Two Royal Navy patrol vessels were said to be on a state of ‘high readiness’ in case of further fallout, but there was no immediate sign they would be required.
Ahead of the start of the climate conference on Monday, the Prime Minister enjoyed a spot of sightseeing in the Italian capital city, walking the iconic Spanish Steps with his pregnant wife Carrie last night followed by a solo tour around the Colosseum early this morning.
Boris Johnson and Emmanuel Macron put on a show as G20 leaders posed for their family photo at a Rome summit today
Emmanuel Macron and Mr Johnson fist bumped despite gearing up for a potential showdown over fisheries
Mr Johnson took up position just behind Mr Macron and next to EU commission chief Ursula Von Der Leyen
Mr Johnson also joked around with US president Joe Biden at the summit in Rome this afternoon
Mr Biden and Mr Johnson appeared to have dropped something at one point during their chat
Mr Johnson walks the Spanish Steps with his wife Carrie ahead of the G20 summit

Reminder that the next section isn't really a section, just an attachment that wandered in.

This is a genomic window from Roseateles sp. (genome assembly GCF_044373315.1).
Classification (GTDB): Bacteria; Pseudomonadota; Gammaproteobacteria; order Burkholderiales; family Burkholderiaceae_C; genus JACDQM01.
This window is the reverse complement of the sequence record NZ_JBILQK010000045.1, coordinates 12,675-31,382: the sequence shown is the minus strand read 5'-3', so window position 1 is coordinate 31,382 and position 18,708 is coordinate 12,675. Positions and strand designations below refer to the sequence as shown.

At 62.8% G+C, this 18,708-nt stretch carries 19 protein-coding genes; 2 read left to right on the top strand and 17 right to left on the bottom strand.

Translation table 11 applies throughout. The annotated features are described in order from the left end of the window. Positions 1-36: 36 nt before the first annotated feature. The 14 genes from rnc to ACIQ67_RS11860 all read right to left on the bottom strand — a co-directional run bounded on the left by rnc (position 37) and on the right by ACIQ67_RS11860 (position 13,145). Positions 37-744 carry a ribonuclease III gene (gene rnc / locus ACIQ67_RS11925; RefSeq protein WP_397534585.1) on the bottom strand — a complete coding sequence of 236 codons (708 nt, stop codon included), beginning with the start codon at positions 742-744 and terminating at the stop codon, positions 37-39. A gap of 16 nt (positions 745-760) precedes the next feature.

Mrs Johnson is pictured arriving for the first day of the G20 summit, as spouses of the world leaders headed inside
G20 state leaders pose during a photograph session at the start of the G20 summit in Rome
The Prime Minister took off his mask as he lined up for a photoshoot with the other world leaders
As the sun rose over Italy this morning the Prime Minister was offered a tour of the Colosseum, where gladiators fought in ancient Rome
Briefing reporters in Rome this afternoon, the PM’s spokesman said Mr Johnson regarded Mr Macron as a ‘friend’.
The spokesman said of France’s threats: ‘We don’t think those are appropriate, we are acting well within the legal boundaries set by the TCA and we will continue to do so.’
He added: ‘Should France proceed with the threats they have set out we will act in a proportionate and calibrated manner.’
The spokesman said he did not the spat with France to ‘distract’ from the climate change issue and the ‘whole world’ should be focused on solutions at COP.
‘As the PM said, we very much feel we have bigger fish to fry,’ he said.